QUESTION: Does old coffee make you sick? I am staying at a cabin and I only have a bag from last year. — Edward F
ANSWER: For the most part, old coffee beans, or even old ground coffee will not make you sick. The brew that old coffee produces, however, will not taste as good as fresh coffee will, and might even taste stale, or unappealing. There are exceptions to this rule, however. Old coffee that was not stored in a well-sealed container can go rancid in certain cases. If the beans or grounds were not sealed properly, were exposed to water, or have developed mold or growths, there is a good chance that it will make you sick, even if it’s brewed with boiling hot water.
If you run out of your coffee stash and realize that you have some old beans or grounds sitting around in your cabinets, you shouldn’t have any adverse reactions to drinking the coffee you brew from your backstock. However, check the package and the grounds (or beans) thoroughly before you decide to brew and consume it. Check the packaging for holes or a break in the seal. Check for dampness or wetness, and look for any signs of mold. Go ahead and give the coffee a good smell test too. If you notice anything unusual, it’s probably best to avoid the old coffee entirely and grab your morning coffee from a coffee shop until you have a chance to restock.
The best way to get the freshest, most enjoyable cup of coffee possible each day, is to purchase fresh, whole coffee beans in small batches, preferably only enough coffee to last your household for about one week. Then, when it comes time to brew your morning java, only grind enough coffee beans to make the pot, or cup you are about to drink. This way, you are grinding fresh beans right before brewing, insuring yourself that you are making the freshest, best tasting cup of coffee possible.
Coffee purists stick to this method of freshness and swear by it. It is also recommended that serious coffee enthusiasts invest in a burr grinder for grinding their coffee beans. Burr grinders crush the beans instead of using blades to cut the beans into grounds. The crushing process causes less friction and heat, whereas bladed grinders cause so much friction, they can actually burn your grounds. Burr grinders also provide a more even, uniform grind size, so you can make your grounds as coarse, or as fine as you desire, without a lot of variation. This is especially important when brewing using a pour over device.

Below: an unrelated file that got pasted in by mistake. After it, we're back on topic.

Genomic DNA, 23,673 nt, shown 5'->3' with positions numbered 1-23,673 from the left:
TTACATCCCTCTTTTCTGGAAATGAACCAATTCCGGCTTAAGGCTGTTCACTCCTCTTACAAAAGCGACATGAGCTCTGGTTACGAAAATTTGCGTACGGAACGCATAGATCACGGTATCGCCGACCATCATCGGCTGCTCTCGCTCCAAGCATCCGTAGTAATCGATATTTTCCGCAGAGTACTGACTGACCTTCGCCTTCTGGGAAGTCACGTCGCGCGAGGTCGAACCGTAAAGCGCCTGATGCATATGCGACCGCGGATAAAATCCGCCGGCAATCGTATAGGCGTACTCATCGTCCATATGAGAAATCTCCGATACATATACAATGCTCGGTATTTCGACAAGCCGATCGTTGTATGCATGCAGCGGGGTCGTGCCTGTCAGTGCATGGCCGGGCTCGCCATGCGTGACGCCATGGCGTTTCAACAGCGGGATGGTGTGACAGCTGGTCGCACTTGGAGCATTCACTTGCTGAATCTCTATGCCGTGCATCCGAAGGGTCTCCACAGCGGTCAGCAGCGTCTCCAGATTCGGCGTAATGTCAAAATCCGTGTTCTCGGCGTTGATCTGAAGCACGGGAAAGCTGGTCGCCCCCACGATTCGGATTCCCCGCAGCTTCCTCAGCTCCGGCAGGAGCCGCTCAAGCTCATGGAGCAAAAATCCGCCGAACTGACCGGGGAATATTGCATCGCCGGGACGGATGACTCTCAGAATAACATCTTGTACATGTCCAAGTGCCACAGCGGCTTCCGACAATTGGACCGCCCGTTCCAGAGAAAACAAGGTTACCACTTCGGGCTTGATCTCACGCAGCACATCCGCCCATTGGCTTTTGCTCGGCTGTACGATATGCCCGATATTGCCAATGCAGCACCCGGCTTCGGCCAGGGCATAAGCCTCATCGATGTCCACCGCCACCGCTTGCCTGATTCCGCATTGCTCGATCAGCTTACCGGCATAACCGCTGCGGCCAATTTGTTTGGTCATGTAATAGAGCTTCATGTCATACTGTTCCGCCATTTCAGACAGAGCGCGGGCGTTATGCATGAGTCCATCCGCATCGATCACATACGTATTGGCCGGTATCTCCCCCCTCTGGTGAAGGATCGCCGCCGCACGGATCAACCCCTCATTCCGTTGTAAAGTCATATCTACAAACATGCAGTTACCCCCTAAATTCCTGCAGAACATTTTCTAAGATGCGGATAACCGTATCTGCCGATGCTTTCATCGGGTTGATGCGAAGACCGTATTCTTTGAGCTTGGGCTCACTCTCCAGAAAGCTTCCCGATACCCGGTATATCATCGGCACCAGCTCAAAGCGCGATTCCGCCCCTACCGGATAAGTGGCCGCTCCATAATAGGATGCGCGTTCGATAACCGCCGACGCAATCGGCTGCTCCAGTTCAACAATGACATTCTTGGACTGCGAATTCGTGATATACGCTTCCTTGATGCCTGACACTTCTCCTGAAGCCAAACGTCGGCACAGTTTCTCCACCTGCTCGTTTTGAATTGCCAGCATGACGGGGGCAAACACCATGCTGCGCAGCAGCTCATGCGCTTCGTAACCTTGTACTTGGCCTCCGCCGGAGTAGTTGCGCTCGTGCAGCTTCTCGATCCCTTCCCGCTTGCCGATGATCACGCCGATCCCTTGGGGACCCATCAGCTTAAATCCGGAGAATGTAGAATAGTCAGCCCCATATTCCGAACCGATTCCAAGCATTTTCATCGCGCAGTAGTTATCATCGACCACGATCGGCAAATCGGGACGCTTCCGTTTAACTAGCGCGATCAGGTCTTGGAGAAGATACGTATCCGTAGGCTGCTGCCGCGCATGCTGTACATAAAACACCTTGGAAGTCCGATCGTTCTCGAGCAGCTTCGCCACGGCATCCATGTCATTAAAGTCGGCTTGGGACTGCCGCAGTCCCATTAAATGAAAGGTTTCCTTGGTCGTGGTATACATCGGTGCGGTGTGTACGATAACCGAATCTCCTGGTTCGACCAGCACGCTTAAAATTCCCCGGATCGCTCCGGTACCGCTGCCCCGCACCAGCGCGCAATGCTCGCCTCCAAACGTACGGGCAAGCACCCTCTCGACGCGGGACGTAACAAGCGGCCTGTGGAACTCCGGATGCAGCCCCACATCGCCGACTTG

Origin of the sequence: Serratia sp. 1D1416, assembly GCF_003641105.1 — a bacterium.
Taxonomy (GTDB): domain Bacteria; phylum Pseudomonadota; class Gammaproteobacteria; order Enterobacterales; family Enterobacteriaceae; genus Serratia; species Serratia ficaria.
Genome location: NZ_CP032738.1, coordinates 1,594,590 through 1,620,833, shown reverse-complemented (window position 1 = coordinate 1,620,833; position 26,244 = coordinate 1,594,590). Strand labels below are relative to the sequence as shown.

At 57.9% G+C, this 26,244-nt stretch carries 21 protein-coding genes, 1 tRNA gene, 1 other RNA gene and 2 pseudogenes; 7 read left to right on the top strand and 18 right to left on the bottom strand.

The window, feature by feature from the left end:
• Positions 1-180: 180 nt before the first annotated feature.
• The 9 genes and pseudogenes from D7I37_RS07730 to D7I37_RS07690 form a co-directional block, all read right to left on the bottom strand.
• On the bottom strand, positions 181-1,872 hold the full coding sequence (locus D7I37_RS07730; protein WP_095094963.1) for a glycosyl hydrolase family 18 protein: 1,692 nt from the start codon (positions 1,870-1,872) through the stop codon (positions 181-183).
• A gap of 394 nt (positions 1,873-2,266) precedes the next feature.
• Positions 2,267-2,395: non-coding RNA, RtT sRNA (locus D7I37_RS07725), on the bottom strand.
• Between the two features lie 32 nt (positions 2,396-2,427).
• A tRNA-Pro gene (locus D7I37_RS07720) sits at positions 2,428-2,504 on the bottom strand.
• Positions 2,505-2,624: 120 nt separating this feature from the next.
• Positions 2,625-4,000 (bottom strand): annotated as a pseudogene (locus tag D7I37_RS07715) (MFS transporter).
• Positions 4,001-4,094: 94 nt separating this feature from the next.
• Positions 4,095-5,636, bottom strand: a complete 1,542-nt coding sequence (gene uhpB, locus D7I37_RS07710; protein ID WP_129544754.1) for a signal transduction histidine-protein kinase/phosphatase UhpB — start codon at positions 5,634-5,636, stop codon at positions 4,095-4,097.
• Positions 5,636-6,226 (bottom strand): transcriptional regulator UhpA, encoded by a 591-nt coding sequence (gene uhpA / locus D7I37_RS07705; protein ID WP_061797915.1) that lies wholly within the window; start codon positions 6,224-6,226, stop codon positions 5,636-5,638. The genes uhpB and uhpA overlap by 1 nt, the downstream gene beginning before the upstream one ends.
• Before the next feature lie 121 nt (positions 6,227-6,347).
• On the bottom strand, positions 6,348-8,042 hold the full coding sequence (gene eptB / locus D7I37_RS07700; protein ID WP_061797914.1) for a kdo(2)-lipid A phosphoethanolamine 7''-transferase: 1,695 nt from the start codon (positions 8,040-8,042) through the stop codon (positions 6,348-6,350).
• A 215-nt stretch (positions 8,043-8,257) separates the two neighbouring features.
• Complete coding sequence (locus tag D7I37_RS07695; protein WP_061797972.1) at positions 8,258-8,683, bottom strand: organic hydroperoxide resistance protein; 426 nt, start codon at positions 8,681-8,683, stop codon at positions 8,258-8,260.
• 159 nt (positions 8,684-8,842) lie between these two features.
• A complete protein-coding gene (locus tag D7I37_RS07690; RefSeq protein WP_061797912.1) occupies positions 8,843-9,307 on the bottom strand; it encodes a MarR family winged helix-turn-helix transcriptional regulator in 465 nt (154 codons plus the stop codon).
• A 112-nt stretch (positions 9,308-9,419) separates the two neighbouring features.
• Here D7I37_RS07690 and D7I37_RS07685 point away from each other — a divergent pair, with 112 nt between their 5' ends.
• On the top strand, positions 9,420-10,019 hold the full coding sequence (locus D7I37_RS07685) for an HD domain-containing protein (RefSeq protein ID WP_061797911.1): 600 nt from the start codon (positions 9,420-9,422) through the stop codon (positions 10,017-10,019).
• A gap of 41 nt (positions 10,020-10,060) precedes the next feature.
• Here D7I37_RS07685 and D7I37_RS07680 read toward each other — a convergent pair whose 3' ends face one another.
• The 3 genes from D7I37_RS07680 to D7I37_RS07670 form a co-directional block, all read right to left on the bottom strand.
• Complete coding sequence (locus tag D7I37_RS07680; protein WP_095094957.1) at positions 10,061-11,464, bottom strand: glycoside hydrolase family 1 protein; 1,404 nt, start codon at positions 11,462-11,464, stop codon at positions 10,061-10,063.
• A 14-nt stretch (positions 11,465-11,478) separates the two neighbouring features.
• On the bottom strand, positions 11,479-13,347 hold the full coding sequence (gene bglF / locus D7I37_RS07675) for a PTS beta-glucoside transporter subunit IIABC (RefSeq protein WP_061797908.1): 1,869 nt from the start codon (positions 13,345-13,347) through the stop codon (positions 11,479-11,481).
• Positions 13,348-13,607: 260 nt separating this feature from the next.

The general rule of thumb is to use the coffee you purchase within one week if it is pre-ground coffee, or within two weeks if it is whole beans. However, some people like to store up on coffee for longer periods of time. This can be done without too much loss of flavor and aroma if you store your coffee properly in a container that is sealed airtight. As long as the coffee is stored properly, it can stay good for ages.
A redditor named LitrillyChrisTraeger found a 50 year old can of coffee that was still sealed and unopened and decided to give it a try and report his experience. Amazingly, the coffee was still good. Unsurprisingly, however, it tasted downright awful. The adventurous redditor described the taste of the ancient coffee as being similar to burnt popcorn.
So, all in all, old coffee can be used in a pinch, but only if you are willing to sacrifice the flavor and aroma of your java just to get the caffeine content. However, if you want your coffee to taste fresh and delicious, it’s best to stick with the freshest product possible. Old coffee will most likely not make you sick, but be sure to discard it if the package was compromised, the coffee has a strange odor, or if there is any sign of saturation or mold present on the beans or grounds.